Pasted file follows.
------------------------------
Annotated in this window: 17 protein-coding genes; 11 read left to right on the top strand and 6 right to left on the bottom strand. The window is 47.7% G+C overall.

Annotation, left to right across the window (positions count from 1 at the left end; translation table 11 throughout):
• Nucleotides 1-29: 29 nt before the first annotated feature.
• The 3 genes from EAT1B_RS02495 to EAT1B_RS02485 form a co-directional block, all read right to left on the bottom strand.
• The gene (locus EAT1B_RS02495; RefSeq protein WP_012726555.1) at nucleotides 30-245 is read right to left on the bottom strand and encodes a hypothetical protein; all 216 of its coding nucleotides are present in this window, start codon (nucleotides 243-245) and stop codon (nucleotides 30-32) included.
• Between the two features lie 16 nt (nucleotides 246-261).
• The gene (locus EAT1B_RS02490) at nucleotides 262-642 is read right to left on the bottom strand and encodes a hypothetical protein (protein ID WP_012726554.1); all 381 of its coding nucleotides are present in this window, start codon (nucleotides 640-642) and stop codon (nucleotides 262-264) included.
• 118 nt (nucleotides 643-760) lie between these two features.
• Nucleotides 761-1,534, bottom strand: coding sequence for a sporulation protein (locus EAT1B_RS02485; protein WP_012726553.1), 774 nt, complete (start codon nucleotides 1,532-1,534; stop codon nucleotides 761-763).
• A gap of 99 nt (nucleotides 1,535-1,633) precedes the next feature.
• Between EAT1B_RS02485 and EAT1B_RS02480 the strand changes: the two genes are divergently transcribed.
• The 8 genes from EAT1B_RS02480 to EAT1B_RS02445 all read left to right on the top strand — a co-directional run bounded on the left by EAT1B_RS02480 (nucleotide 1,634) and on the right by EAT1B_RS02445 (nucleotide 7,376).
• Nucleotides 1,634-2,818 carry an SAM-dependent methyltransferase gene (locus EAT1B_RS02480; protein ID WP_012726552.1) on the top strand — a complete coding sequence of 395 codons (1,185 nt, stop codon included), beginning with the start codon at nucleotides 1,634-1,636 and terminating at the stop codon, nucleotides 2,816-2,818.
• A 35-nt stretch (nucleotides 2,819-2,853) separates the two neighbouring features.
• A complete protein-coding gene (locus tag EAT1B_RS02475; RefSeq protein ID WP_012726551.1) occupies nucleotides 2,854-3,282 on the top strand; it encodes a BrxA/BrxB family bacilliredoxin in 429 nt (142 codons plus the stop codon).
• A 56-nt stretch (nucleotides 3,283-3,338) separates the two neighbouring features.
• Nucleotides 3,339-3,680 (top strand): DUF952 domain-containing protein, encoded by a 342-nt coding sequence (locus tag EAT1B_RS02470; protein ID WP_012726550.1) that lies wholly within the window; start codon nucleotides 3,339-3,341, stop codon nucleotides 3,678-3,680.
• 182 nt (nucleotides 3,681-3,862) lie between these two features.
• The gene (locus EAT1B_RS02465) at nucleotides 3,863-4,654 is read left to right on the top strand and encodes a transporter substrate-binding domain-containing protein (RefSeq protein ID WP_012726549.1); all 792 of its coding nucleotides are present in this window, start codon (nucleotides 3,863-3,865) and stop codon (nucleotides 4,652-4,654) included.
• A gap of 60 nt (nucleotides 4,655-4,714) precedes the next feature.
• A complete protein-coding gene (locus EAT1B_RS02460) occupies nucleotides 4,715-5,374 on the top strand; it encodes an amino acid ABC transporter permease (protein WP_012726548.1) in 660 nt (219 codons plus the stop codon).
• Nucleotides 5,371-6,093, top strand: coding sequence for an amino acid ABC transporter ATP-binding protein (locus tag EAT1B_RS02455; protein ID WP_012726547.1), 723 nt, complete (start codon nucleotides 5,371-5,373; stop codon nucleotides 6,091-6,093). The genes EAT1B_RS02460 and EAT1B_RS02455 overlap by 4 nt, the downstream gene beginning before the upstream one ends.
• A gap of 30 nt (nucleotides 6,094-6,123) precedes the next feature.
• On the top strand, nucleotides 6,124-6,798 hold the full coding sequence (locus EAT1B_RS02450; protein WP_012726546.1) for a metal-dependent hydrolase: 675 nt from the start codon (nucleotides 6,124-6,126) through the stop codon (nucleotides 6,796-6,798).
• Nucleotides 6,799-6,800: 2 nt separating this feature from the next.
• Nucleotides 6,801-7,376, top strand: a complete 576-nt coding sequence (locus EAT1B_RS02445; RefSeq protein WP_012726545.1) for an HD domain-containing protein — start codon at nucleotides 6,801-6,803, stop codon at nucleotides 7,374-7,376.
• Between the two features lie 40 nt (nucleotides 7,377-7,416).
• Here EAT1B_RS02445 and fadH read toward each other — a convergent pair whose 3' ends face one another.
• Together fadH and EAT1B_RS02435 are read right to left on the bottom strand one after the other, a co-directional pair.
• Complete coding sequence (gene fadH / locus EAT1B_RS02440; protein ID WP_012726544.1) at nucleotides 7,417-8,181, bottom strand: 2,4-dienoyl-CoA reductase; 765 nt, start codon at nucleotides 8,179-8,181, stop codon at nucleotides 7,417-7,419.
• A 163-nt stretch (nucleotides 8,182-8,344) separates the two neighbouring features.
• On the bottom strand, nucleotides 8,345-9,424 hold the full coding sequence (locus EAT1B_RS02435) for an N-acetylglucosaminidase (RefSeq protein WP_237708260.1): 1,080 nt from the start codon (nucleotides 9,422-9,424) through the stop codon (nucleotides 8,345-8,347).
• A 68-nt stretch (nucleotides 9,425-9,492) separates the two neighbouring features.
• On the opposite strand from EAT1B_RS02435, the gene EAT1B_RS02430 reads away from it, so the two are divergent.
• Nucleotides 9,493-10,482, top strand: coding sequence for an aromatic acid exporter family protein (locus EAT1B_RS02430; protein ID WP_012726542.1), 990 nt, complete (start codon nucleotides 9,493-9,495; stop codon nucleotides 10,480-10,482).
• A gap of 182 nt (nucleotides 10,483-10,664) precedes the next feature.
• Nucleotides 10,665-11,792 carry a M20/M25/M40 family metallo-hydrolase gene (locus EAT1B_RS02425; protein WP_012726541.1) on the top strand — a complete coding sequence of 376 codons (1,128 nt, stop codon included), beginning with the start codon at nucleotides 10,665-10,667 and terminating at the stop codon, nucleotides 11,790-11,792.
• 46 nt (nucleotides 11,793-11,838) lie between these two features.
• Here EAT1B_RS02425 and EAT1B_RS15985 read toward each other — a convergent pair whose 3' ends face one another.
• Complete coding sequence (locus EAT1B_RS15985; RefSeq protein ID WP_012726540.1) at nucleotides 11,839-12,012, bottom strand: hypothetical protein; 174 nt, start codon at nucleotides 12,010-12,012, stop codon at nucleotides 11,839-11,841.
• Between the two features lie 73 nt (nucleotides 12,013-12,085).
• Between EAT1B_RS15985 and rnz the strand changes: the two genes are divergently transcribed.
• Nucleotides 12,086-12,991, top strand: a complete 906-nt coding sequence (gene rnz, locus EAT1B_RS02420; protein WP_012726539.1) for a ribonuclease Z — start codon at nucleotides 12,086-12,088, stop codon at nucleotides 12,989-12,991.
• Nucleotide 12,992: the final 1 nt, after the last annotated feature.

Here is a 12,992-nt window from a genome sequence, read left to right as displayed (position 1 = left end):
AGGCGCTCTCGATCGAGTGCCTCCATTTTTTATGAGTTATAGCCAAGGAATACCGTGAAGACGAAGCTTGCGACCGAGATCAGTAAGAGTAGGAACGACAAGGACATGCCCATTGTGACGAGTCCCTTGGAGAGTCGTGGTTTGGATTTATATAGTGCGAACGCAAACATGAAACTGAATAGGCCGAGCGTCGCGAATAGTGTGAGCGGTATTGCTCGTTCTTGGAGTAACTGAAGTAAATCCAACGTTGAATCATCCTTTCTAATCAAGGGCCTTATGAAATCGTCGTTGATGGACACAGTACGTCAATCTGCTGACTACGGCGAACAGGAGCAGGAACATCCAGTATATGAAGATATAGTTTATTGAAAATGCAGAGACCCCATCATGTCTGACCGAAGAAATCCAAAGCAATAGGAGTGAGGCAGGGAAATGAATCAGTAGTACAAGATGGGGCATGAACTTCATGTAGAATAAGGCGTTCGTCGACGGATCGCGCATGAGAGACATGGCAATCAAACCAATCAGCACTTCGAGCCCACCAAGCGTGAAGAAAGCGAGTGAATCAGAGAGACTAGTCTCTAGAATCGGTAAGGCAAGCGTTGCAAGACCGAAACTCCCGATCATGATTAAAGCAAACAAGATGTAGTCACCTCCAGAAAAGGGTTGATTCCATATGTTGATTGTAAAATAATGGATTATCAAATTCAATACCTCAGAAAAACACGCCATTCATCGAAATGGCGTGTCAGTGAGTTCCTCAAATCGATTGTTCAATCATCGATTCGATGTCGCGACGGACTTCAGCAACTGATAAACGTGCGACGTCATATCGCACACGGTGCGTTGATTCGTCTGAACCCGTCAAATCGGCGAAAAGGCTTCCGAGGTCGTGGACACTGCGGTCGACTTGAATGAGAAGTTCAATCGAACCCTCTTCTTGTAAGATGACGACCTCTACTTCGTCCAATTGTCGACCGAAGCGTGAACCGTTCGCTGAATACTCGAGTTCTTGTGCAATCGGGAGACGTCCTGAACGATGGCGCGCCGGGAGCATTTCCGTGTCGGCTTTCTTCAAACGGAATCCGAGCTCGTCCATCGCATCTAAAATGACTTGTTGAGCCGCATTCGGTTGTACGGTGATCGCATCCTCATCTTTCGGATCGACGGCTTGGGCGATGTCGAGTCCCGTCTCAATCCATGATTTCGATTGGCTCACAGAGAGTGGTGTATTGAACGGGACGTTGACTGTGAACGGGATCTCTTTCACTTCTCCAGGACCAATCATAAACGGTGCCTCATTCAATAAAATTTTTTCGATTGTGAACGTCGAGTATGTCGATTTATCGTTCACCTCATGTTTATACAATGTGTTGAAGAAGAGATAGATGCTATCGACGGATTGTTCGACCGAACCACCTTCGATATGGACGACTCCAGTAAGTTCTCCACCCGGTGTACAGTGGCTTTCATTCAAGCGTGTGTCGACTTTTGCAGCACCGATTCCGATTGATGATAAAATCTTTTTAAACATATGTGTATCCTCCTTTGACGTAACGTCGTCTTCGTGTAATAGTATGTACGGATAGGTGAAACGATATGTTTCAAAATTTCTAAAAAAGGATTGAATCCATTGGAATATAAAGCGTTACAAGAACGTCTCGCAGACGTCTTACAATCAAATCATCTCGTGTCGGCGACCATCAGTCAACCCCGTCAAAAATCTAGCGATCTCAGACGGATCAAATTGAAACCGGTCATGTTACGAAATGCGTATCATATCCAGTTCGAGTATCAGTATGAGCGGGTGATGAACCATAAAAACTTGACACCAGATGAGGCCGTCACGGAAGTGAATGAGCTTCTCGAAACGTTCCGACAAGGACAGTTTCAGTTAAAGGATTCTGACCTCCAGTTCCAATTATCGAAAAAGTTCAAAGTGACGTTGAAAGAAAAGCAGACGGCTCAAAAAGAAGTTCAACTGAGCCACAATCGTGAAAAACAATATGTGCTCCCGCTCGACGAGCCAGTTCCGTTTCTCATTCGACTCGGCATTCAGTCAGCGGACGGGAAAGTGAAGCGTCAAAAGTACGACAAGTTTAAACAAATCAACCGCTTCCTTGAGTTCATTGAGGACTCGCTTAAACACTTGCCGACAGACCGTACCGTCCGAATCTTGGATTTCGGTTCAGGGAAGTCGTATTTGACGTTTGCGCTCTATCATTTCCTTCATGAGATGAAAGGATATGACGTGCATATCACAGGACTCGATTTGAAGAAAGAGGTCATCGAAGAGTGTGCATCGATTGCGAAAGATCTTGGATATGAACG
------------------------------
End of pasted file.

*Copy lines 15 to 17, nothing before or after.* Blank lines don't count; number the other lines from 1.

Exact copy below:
• A complete protein-coding gene (locus tag EAT1B_RS02475; RefSeq protein ID WP_012726551.1) occupies nucleotides 2,854-3,282 on the top strand; it encodes a BrxA/BrxB family bacilliredoxin in 429 nt (142 codons plus the stop codon).
• A 56-nt stretch (nucleotides 3,283-3,338) separates the two neighbouring features.
• Nucleotides 3,339-3,680 (top strand): DUF952 domain-containing protein, encoded by a 342-nt coding sequence (locus tag EAT1B_RS02470; protein ID WP_012726550.1) that lies wholly within the window; start codon nucleotides 3,339-3,341, stop codon nucleotides 3,678-3,680.